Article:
Maybe it was not good parenting, but it is what I felt was right and just.”
She Just Wants Her Children’s World To Be Less ‘Virtual’
“Christmas has always been a huge deal for my mother-in-law. By that, I mean her focus has always been on the gifts. It is to the point at which the excess makes me uncomfortable. It is just not how I was raised, but it’s her deal so I let her be.
Last year, my husband and I announced we would be moving four hours away for a job opportunity. Four hours is a big deal for his family because they all live within 10 minutes of each other. His grandparents, his parents, aunts, uncles, sisters, everyone. Without asking either my husband or myself, she bought my 7 and 8-year-old an Xbox.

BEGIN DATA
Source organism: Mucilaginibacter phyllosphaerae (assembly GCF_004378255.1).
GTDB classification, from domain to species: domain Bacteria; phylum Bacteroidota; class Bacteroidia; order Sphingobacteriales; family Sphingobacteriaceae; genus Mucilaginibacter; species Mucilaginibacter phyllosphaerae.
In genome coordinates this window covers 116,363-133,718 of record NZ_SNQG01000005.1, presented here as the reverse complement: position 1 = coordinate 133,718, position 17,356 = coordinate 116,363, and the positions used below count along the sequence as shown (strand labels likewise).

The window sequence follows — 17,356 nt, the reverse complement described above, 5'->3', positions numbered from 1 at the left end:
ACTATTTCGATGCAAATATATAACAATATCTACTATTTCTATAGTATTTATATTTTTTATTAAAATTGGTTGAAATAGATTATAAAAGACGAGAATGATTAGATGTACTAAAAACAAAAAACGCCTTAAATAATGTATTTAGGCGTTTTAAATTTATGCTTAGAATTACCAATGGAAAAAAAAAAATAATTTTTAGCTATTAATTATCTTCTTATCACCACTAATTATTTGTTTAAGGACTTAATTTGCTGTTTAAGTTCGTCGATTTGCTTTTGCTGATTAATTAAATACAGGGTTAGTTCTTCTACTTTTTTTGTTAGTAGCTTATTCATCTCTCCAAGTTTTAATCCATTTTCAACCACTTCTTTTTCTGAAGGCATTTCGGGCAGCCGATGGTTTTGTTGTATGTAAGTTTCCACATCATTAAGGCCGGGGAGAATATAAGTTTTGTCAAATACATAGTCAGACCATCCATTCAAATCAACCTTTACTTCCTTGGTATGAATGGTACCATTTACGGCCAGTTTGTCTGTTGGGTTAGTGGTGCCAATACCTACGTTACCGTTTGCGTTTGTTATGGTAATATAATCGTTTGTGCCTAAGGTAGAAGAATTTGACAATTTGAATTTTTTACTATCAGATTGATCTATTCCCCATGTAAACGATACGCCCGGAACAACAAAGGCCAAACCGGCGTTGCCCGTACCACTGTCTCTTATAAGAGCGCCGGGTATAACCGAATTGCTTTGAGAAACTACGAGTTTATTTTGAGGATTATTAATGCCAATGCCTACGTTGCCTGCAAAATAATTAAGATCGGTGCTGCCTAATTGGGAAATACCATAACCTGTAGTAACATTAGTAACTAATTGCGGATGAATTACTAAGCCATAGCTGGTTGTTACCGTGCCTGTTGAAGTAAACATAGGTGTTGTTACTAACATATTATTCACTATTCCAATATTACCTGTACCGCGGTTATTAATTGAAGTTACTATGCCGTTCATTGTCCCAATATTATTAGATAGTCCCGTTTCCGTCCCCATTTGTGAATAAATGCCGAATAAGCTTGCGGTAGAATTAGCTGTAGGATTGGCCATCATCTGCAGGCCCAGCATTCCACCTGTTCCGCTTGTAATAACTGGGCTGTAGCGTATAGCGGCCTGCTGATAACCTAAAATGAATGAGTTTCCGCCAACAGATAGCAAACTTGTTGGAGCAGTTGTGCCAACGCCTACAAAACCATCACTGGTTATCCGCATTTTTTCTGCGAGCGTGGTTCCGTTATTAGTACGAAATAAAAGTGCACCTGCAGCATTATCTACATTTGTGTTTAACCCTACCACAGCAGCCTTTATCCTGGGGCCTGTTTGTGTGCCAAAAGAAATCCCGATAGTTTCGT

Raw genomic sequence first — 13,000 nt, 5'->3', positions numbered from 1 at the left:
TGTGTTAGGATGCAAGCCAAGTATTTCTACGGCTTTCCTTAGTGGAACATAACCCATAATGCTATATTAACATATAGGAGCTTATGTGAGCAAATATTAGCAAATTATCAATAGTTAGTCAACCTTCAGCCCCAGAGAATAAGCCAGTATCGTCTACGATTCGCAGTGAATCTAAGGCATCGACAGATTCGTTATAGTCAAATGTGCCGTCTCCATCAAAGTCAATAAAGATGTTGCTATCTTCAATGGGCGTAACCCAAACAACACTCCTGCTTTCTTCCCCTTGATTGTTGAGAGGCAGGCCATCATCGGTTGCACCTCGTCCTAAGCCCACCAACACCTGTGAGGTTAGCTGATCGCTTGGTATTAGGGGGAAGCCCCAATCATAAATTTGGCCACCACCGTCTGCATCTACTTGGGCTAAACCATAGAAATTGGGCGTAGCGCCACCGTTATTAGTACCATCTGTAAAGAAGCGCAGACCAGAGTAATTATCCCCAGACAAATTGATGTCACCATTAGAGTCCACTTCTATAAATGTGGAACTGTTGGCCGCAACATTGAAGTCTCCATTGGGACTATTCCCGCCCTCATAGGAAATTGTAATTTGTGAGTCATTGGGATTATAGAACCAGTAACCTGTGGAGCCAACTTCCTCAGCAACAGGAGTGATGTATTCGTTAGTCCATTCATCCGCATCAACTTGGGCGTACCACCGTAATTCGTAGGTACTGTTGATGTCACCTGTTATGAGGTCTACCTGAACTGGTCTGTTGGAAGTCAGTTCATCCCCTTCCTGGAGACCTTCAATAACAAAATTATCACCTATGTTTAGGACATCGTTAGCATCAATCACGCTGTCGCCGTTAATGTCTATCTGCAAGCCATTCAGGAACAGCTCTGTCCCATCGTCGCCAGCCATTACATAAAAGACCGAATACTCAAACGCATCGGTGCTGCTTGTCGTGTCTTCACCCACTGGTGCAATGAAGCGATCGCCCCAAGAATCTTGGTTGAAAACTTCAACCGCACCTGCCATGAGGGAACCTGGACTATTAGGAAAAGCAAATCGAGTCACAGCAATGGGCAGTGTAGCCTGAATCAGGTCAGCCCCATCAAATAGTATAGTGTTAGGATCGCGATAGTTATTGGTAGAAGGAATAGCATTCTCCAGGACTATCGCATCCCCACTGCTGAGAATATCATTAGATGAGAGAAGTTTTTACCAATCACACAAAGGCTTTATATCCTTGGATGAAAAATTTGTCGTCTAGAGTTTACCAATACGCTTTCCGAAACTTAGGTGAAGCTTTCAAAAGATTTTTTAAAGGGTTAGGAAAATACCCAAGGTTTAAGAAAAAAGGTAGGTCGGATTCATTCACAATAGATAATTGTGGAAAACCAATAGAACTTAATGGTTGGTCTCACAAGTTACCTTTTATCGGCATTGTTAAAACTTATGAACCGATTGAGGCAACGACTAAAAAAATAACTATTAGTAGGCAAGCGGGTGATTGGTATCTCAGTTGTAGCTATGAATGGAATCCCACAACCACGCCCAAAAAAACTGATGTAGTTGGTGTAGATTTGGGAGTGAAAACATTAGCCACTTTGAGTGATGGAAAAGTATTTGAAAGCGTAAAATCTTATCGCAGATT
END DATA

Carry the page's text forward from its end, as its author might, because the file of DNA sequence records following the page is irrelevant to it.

We don’t normally limit TV or electronics a ton, but this was totally different. I felt they were way too young to play video games and the games she did buy them (Farming Simulator) were something they had previously used their existing toys (tractors, cows, barns) and imaginations to play.
The reason she bought it: ‘Oh, they won’t have any friends when they move. This will give them something to do.’
The Xbox only caused more fights between me and my kids and between them. I hate it.”
More Reason To Not Judge A Book By Its Cover
“My grandmother once bought my little brother a book by Pam Ayres called The Last Hedgehog.
While, in her defense, it looks a bit cartoonish and friendly from the outside, the book is basically a poem. She loves Pam Ayres but 10-year-old Zac…not so much. The content of the poem? It basically details the horrific deaths of a hedgehog’s family and friends until it is the last hedgehog.